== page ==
[6]   The second strand is that inferences 'must be properly drawn and reasonable' per Otton LJ in Baker v Baker  [1995] 2 FLR 829. See also E v E (Financial Provision)  [1990] 2 FLR 233 at 241–242 where Ewbank J concluded 'it would be wrong to draw inferences that the husband had assets which, on an assessment of the evidence, I am satisfied he had not got'.

[7]   There must surely be a sound evidential basis for reaching a conclusion as to the scale of undisclosed assets. The court should not be led into a knee-jerk reaction that says simply because evasiveness and opacity is demonstrated there is some vast sum salted away. This is not to say that the court has to put a precise figure on the scale of the hidden assets, let alone to identify by reference to evidence where they are or what they comprise: see Al-Khatib v Masry at para [89] and Ben Hashem v Al Shayif at para [70].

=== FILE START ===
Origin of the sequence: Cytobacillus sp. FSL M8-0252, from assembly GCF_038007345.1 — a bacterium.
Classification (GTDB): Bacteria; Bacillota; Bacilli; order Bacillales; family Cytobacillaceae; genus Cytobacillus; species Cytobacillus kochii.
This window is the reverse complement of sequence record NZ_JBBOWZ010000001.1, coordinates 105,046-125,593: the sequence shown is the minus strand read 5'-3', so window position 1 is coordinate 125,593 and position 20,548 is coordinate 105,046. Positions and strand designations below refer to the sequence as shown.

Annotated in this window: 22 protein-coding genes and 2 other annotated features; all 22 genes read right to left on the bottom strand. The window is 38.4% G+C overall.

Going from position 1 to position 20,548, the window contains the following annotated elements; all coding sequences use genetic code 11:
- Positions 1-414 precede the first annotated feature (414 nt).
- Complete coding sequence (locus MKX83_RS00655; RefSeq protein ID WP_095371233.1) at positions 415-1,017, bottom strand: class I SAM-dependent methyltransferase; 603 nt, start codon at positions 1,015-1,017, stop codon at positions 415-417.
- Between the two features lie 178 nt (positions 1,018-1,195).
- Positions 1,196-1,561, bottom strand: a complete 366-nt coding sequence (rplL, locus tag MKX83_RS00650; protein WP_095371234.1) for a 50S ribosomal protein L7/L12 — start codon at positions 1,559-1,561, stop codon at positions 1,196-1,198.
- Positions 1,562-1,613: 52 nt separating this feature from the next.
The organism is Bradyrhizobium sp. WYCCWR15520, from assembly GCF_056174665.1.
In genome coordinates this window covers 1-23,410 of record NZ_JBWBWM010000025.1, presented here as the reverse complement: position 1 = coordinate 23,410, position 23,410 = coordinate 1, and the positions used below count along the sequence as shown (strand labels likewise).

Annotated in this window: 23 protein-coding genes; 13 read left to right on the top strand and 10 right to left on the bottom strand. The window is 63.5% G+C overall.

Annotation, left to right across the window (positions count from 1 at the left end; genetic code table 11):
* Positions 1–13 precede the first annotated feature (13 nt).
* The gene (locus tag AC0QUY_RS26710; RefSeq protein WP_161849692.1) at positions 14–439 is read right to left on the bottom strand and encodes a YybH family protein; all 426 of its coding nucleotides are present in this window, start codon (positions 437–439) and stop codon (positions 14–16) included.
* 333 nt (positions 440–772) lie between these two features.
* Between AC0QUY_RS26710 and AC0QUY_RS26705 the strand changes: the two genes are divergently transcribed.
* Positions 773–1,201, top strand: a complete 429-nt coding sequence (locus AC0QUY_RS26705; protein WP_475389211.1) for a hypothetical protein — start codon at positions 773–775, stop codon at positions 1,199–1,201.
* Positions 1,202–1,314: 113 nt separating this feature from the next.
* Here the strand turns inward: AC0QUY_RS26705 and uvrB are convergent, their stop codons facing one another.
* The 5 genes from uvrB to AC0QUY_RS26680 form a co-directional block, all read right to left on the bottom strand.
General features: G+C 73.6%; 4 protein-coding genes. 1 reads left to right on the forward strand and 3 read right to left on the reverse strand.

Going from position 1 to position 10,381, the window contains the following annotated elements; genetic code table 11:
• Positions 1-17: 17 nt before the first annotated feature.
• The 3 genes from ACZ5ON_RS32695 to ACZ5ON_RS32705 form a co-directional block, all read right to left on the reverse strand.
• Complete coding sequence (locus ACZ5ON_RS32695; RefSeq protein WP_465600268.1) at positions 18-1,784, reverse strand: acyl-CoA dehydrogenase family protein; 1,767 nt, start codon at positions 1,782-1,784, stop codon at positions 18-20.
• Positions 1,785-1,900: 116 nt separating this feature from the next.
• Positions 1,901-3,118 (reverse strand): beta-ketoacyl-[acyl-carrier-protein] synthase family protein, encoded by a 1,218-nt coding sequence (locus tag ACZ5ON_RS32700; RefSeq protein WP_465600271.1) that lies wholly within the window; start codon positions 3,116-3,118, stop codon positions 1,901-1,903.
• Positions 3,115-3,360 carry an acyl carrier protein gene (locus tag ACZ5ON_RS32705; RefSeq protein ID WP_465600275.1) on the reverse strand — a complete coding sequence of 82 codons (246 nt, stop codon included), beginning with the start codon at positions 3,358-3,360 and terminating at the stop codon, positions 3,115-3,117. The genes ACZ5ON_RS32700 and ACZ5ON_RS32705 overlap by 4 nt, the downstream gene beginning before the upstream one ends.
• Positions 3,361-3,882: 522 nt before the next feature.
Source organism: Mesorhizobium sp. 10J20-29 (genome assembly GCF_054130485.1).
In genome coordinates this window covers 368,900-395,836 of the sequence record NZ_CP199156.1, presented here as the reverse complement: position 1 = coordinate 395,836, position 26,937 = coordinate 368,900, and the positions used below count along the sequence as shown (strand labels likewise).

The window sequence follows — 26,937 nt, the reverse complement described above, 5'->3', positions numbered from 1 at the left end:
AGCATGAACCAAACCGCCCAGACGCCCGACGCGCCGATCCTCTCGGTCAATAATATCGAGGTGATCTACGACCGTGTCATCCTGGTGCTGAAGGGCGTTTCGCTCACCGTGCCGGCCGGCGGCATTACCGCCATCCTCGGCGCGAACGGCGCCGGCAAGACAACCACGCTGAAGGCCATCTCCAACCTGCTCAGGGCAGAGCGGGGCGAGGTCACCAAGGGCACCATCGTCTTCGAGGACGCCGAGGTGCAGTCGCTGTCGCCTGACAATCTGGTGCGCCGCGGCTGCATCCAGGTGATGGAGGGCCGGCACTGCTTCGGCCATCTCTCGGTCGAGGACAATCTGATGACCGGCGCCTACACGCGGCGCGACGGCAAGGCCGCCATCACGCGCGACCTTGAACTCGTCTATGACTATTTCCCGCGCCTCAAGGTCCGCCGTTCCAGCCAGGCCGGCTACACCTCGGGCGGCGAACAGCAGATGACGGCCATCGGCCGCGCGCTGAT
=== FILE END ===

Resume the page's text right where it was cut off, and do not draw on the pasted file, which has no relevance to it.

[8]   That said, analysis of the cases shows that the court always makes a broad (sometimes very broad) estimate, based on admissible evidence, of the scale of the hidden funds. …………….

[11]   An alternative technique was deployed in Al-Khatib v Masry. It was argued for the wife that the husband was worth at least $200m. However, it was accepted that the evidential support for this assertion was slight. It was, therefore, argued that as H knew well before the trial commenced that W was seeking £25m then, having regard to the distributive principles propounded in White v White [2001] 1 AC 596, [2000] 3 WLR 1571, [2000] 2 FLR 981, an inevitable inference was that the husband's wealth, whatever it may be, was such that, were he to make the full and frank disclosure which he ought to but had not made, the court, applying White v White, would award the wife even more than she was asking for. A frank revelation of the truth would be even more damaging to the husband than the adverse inferences to be drawn from his non-disclosure. Put another way, the truth would be more painful to him than the consequences of non-disclosure (see para [92]).